If your reading this, you probably have been given a potential cancer diagnosis or know someone who has, either way, it’s going to be a show stopping moment, let yourself breath and absorb..
Don’t assume the worst.
Remember, we have a worldwide community who is not only focused on cancer research, but focused on innovating and moving faster and faster to find the right personalized treatment options for cancer patients.
In the US we are fortunate to have the government funded National Cancer Institute (NCI), and the privately funded American Association for Cancer Research (AACR) whose sole mission is to prevent and cure cancer through research, education, communication and collaboration. In addition to the NCI and AACR, there are many other cancer organizations with similar purpose. You can find a list of national and international organizations here.
Educate yourself. Information is Power.
There is an enormous amount of information out there for physicians, researchers, and lay people alike. If you are not a scientist or a physician, here are some basic resources to get you started.
AACR Annual Cancer Progress Report - an educational document used by Congress and the public to understand where we currently are in the fight against cancer, and what advances have been made in the previous 12 months. This report is full of very useful information, including stories from cancer survivors, it is worthy of review. To view kidney related topics within the report, use Ctrl. F and type kidney in search box, hit enter.
NCI Kidney Cancer Research News - This webpage compiles recent research as well as new FDA approved therapies for kidney cancer.
FDA List of approved drugs for kidney (renal cell) cancer
Cancer Research and Treatment Advances
There have been many positive advancements in the last few years in the area of cancer research and treatment, particularly in 2016:
FDA Fast Track - The U.S. Food and Drug Administration (FDA) created a process to expedite the review of drugs to treat serious conditions and fill an unmet medical need.
Impact example: Nivolumab (Opdivo) is a fast-tracked drug that is now used for treatment of advanced renal cell carcinoma, the most common form of kidney disease. See page 85 of the AACR 2016 Cancer Progress Report to hear an incredible story about the positive outcome in one patients’ life from using this fast tracked immunotherapy.
Rapid advances: From Aug 2015-July 2016:FDA approved 13 new anti-cancer therapeutics and 11 new uses for previously approved anti-cancer therapies.
AACR GENIE Project – A data sharing collaboration between hospitals and cancer centers in the US, Canada and Europe. This international, multiphase project brings together genetic data and clinical data from multiple cancer centers around the world to create a GENIE registry.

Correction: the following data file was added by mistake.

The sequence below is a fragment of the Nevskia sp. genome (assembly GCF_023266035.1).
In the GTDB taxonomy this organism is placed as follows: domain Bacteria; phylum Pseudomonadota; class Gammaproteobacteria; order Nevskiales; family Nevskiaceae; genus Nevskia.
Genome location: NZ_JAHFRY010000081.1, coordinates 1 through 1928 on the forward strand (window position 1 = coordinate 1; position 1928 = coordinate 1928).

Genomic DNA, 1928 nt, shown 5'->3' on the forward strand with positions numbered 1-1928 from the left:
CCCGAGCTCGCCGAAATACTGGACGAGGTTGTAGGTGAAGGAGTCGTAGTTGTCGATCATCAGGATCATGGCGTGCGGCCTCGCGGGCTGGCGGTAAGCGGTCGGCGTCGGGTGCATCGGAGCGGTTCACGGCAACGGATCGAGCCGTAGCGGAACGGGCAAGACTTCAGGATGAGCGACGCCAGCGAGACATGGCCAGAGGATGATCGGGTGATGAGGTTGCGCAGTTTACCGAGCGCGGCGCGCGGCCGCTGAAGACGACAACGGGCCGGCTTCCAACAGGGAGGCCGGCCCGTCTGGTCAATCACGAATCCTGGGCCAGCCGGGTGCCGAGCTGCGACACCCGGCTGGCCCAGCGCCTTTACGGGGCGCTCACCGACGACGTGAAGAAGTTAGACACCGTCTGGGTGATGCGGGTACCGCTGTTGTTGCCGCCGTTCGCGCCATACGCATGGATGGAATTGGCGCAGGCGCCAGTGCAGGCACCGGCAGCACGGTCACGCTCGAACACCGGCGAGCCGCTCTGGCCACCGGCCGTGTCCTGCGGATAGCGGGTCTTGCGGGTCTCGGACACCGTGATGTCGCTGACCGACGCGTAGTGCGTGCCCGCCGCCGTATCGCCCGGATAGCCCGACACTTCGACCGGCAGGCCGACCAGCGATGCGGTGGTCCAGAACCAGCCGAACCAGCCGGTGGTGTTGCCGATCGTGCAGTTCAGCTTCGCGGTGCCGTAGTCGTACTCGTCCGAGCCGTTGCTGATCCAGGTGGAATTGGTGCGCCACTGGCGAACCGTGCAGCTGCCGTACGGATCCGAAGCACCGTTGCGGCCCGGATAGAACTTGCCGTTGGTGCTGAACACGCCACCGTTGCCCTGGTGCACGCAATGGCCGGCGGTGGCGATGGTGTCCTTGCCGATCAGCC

What does it mean for the patient? A Dr. will be able to access the GENIE registry and identify patients with a similar genetic profile to their patient and see what treatments were successful or not for that patient, ultimately providing more directed therapies. This data can improve clinical decision making and catalyze new clinical and translational research.
NCI Cancer Moonshot - A Presidential directive, the Cancer Moonshot’s mission is to dramatically accelerate efforts to prevent, diagnose, and treat cancer — to achieve a decade’s worth of progress in 5 years by bringing together the government and private sectors to provide patients with new and improved treatment options, more sensitive screening measures, prevention strategies, information sharing for medical decisions, increasing tools for community care providers and providing new ways to track and share health information.
Clearly a big task, but many of these efforts are already underway, additional government funding and a joining of efforts will help make this moonshot a reality.
Most importantly. Communicate and ask questions of your doctor as you determine the best treatment options, and make a point to keep in touch with family and friends, they are your best support system!
Some terminology you might hear:
Precision medicine: the right treatment for the right patient at right time at right dose and for the right duration for that patient. Based on genetic data.
Immunotherapies: Harnesses the patient’s own immune center to fight cancer the way it fights its own infections.